Writings - Canon EF Camera
by Michael A R Grigsby
The late 1970s were a time of great shifts in photography. Building mechanically excellent cameras had just about run its course, and electronic circuitry was being produced more affordably and in smaller footprints. A sort of technology race was on, with manufacturers pushing their knowledge of using electronics to control cameras. One of the first battlegrounds was auto-exposure cameras--auto-focus lenses were well off into the future. Canon may well have been caught between selling a popular mechanical camera, and being forced to offer an auto-exposure system from manufacturers like Konica and Pentax.
Canon already had a superb line of cameras in the F-1 series, which competed head-on with Nikon's popular F series camera. Both were tough cameras built to professional specifications with interchangeable components that included motor drives and finders. Canon also produced a consumer based line of cameras, including the Canon FTb, introduced in 1971, and TX and TLb in 1974. In 1973 Canon introduced a rugged next-generation camera, designated the EF model.
The Canon EF had many unusual features for its time, but the big selling point is it was one of the first auto exposure 35mm SLR cameras on the market.
Looking much like an F-1 and trimmed in a beautiful black-enamel paint (no chrome version was available), the EF was a radical departure from the pure mechanical cameras of the 60's and 70's. While other manufacturers were experimenting with their first auto-exposure cameras, all other brands used aperture-priority exposure control--meaning the photographer set the aperture and the camera's exposure meter and linkage controlled the proper exposure by adjusting the shutter speed. Canon EF was a shutter-priority AE camera where the photographer set the shutter speed and the camera controlled the exposure by opening and closing the aperture of the FD lens.
Innovation didn't end with the shutter-priority exposure control. The EF was a hybrid camera: part mechanical and part electronic. The base plate housed two PX 625 mercury batteries operating at 1.35 volts. One battery operated the metering system while the other controlled the electronic shutter. Due to a voltage regulation system built into the EF's electronic circuitry, 1.5 volt batteries could also be used without damage to the camera, or affecting the light meter reading. Many users of the camera didn’t know that the EF had built-in voltage control, limiting the input to the camera to 1.3 volts, and subsequently purchased an MR-9 battery adapter to use the MS-76 cells—an unnecessary accessory. However, many found out how quickly the EF could expend it’s batteries when accidentally leaving the camera in the On position. No auto-shutoff was available on the EF. From 1/2 second to 1/1000 second (The EF's fastest shutter speed), the shutter was mechanical. You could remove the batteries and still have a functioning shutter at those speeds. A very unique feature of the EF was the ability to set exposure down to 30 seconds, and speeds from 1 second to 30 seconds were controlled by the battery and power system. This made the EF an extraordinary camera for low-light and special effects photography. Speeds of 15 and 30 seconds actually exposed the film for 16 and 32 seconds respectively.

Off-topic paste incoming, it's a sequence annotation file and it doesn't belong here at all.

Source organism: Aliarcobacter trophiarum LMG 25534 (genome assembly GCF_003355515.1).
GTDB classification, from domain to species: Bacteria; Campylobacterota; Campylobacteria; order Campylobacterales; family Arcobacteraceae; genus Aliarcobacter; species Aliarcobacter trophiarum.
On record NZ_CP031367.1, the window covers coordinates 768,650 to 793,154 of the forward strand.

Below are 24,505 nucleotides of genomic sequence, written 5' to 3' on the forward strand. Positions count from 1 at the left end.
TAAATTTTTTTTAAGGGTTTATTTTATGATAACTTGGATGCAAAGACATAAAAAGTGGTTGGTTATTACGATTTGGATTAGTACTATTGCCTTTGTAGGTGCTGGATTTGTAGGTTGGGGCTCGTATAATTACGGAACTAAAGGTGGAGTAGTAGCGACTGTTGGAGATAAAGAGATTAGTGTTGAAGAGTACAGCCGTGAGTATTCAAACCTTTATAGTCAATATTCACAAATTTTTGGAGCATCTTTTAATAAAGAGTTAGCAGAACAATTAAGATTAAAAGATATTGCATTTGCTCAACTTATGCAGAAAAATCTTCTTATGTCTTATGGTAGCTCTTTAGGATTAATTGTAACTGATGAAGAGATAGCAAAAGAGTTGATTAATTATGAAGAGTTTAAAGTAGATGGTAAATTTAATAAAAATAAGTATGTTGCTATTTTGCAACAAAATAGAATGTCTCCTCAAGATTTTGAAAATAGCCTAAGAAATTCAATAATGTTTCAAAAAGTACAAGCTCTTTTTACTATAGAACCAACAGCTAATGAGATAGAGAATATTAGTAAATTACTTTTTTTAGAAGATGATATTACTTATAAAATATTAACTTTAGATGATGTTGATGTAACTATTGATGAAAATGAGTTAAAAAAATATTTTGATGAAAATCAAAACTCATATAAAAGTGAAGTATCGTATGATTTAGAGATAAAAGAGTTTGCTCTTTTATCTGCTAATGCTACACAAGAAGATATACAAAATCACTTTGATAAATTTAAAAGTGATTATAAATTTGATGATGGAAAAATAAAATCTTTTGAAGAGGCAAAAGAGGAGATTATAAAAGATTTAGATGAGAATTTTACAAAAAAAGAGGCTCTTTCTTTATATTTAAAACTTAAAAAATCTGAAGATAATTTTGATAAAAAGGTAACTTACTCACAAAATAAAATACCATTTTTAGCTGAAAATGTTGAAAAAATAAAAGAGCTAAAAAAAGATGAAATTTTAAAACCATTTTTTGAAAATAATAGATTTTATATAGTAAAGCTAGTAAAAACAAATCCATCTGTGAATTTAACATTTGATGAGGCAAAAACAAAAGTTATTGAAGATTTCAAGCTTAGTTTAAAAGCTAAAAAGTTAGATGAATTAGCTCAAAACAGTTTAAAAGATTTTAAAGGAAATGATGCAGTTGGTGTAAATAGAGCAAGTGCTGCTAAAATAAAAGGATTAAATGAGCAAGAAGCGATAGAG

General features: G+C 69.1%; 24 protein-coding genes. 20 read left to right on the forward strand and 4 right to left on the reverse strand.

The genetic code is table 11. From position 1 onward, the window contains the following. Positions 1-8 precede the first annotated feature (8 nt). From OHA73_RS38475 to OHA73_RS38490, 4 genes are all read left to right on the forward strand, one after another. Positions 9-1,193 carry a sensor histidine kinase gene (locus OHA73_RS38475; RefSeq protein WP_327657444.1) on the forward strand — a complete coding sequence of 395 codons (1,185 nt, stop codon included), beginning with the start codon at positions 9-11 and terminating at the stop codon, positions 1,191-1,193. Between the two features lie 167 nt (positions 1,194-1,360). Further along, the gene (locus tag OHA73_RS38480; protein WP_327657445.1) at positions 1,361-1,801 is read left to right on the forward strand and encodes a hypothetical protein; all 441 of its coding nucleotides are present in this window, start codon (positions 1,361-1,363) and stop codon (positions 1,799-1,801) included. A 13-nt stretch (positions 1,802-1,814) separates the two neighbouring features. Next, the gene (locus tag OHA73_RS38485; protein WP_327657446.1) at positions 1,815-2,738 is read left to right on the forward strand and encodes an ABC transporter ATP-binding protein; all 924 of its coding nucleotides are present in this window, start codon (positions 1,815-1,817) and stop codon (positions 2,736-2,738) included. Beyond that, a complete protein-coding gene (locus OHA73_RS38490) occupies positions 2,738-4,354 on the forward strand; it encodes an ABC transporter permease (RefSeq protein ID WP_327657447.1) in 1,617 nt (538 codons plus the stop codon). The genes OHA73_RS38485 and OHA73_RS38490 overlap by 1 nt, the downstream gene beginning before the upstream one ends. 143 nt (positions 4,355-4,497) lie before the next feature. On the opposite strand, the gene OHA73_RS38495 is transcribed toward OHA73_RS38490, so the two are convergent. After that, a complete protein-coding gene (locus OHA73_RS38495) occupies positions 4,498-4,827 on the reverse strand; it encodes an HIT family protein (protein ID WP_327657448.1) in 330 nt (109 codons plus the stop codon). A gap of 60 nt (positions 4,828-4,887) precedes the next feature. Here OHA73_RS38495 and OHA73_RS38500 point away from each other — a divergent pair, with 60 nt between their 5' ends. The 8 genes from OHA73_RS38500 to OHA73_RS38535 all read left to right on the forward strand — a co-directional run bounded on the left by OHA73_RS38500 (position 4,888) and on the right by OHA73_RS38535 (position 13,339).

A rather unique, but not new, shutter was built into the camera. While most other cameras of the day had a horizontally traveling cloth focal plane shutter curtain, the EF was a vertically traveling Copal Square shutter that was accurate as well as tough, much like that used in the Nikon Nikkormat EL camera. The EF is the only Canon camera that used a shutter made by another company.
By traveling vertically, the amount of distance the shutter had to cover was only 24mm instead of the 36mm horizontal distance. This also meant that the EF could use 1/125th of a second for electronic flash synchronization--a full stop faster than the typical horizontally traveling focal plane shutter at 1/60th second.
Also unusual was the EF's Silicon photocell light meter at a time when most other manufacturers used CdS (Cadmium Sulfide) meters. The Silicon photocell was much more sensitive than the CdS and provided the EF with a full 20 stop exposure value range (EV -2 to 18). This also gave the EF a remarkable range of ASA/ISO settings from 12 to 3200. Accuracy with the EF's metering was very good due to its center-weighted design that put more emphasis on the center, and lower part of the image to avoid the effects that a bright sky might otherwise have on an exposure. Users of older Canon cameras may have preferred the 12 degree semi-spot metering of some of the older Canon cameras like the FT QL. The Silicon photocell was also an active, not passive circuit and would use more current in dark shooting environments or even with the lens cap on.